As there were several long gaps while the Pontiac mechanics were fooling with the 2+2, we all had a ball taking each others’ cars around the circuit and frightening ourselves silly. Before we reach the highlights of the Ferrari-Pontiac test, here are my impressions of the cars I tried.

CHEVROLET CORVAIR CORSA . . . This was one of the new 180 bhp turbo-charged models and I expected great things — in fact too much. The car handled well, had a surprising amount of room and was about as spirited as a bowl of oatmeal As it was a rather new press machine, I would like to think it was out of tune and a poor example of what could be a good, under 3000 dollar, sports car.

An immaculate MERCEDES-BENZ 230-SL was my next ride and I am sorry to say it, too, was a big disappointment. It had everything; comfort and handling with evidence of fine craftsmanship everywhere. Yes, it had everything but guts: no power, no torque. I guess that 3000 lb is just a bit too much weight for its fuel injected 2.3 litres to move briskly. But when you pay better than 8000 dollars for a GT machine, you might expect a little more action from the engine room.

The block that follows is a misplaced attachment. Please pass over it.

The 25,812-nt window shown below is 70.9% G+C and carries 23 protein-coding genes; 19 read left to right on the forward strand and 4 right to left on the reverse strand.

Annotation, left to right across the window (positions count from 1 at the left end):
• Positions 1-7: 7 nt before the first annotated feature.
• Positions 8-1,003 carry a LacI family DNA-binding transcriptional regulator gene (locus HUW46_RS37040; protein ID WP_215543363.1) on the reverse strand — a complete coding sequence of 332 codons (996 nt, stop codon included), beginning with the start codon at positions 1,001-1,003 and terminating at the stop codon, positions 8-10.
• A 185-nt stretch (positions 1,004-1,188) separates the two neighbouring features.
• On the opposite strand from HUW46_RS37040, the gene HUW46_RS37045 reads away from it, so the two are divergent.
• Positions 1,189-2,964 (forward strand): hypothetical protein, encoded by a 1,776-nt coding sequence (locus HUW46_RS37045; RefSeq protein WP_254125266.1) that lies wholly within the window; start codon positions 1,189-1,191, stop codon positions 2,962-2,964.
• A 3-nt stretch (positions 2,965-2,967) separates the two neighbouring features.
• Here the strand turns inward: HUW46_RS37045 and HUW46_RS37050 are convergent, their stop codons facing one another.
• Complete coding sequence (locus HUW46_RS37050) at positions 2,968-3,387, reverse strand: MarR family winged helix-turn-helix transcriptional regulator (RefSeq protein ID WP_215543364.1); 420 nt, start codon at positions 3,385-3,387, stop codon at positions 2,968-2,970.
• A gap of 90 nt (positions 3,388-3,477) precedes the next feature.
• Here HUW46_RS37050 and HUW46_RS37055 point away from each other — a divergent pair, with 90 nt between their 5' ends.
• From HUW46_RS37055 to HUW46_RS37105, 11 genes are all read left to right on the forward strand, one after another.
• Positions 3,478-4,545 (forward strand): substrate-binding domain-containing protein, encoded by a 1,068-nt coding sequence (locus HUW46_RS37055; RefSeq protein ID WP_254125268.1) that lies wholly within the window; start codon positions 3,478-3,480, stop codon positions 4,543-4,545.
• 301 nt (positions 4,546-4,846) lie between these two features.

I had the FERRARI 2+2 for about five laps and the only thing wrong with it was me, the driver. It did everything in such an effortless, matter-of-fact way that all I wanted to do was bargain with Faustus for half my years. Sure it costs over 14,000 dollars, but if it’s automobiles you love, don’t miss playing footsie with this maiden from Modena.